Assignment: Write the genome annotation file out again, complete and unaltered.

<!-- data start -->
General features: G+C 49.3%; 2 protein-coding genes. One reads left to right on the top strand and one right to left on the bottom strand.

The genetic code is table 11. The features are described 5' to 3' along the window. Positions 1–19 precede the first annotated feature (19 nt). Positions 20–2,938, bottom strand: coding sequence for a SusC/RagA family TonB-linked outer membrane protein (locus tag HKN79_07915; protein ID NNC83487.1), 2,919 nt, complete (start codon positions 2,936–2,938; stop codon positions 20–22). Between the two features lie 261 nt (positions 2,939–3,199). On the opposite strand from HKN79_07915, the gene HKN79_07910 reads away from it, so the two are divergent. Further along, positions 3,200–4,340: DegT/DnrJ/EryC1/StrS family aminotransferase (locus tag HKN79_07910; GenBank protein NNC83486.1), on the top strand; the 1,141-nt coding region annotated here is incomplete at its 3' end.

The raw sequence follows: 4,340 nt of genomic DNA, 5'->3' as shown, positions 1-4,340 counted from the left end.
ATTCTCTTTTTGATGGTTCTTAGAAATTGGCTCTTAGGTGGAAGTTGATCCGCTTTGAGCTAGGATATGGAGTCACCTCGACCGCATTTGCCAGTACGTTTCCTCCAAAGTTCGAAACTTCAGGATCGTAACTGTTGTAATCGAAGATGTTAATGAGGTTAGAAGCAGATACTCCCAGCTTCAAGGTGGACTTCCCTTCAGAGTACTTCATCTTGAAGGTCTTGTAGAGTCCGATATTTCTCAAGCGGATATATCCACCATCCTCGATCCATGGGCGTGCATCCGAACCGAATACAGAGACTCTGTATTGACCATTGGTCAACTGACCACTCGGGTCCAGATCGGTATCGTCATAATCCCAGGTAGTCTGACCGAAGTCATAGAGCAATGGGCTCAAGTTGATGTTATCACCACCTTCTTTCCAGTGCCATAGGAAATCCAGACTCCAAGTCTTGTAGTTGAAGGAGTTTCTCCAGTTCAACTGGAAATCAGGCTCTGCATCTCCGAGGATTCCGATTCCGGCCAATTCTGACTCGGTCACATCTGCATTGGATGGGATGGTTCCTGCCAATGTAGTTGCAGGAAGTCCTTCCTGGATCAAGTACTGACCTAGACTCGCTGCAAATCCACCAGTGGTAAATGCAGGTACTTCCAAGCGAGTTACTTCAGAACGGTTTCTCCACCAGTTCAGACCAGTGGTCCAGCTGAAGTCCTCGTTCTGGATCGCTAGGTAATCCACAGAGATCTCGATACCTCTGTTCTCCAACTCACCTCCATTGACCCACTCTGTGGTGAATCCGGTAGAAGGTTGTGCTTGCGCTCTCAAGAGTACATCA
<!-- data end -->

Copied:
General features: G+C 49.3%; 2 protein-coding genes. One reads left to right on the top strand and one right to left on the bottom strand.

The genetic code is table 11. The features are described 5' to 3' along the window. Positions 1–19 precede the first annotated feature (19 nt). Positions 20–2,938, bottom strand: coding sequence for a SusC/RagA family TonB-linked outer membrane protein (locus tag HKN79_07915; protein ID NNC83487.1), 2,919 nt, complete (start codon positions 2,936–2,938; stop codon positions 20–22). Between the two features lie 261 nt (positions 2,939–3,199). On the opposite strand from HKN79_07915, the gene HKN79_07910 reads away from it, so the two are divergent. Further along, positions 3,200–4,340: DegT/DnrJ/EryC1/StrS family aminotransferase (locus tag HKN79_07910; GenBank protein NNC83486.1), on the top strand; the 1,141-nt coding region annotated here is incomplete at its 3' end.

The raw sequence follows: 4,340 nt of genomic DNA, 5'->3' as shown, positions 1-4,340 counted from the left end.
ATTCTCTTTTTGATGGTTCTTAGAAATTGGCTCTTAGGTGGAAGTTGATCCGCTTTGAGCTAGGATATGGAGTCACCTCGACCGCATTTGCCAGTACGTTTCCTCCAAAGTTCGAAACTTCAGGATCGTAACTGTTGTAATCGAAGATGTTAATGAGGTTAGAAGCAGATACTCCCAGCTTCAAGGTGGACTTCCCTTCAGAGTACTTCATCTTGAAGGTCTTGTAGAGTCCGATATTTCTCAAGCGGATATATCCACCATCCTCGATCCATGGGCGTGCATCCGAACCGAATACAGAGACTCTGTATTGACCATTGGTCAACTGACCACTCGGGTCCAGATCGGTATCGTCATAATCCCAGGTAGTCTGACCGAAGTCATAGAGCAATGGGCTCAAGTTGATGTTATCACCACCTTCTTTCCAGTGCCATAGGAAATCCAGACTCCAAGTCTTGTAGTTGAAGGAGTTTCTCCAGTTCAACTGGAAATCAGGCTCTGCATCTCCGAGGATTCCGATTCCGGCCAATTCTGACTCGGTCACATCTGCATTGGATGGGATGGTTCCTGCCAATGTAGTTGCAGGAAGTCCTTCCTGGATCAAGTACTGACCTAGACTCGCTGCAAATCCACCAGTGGTAAATGCAGGTACTTCCAAGCGAGTTACTTCAGAACGGTTTCTCCACCAGTTCAGACCAGTGGTCCAGCTGAAGTCCTCGTTCTGGATCGCTAGGTAATCCACAGAGATCTCGATACCTCTGTTCTCCAACTCACCTCCATTGACCCACTCTGTGGTGAATCCGGTAGAAGGTTGTGCTTGCGCTCTCAAGAGTACATCA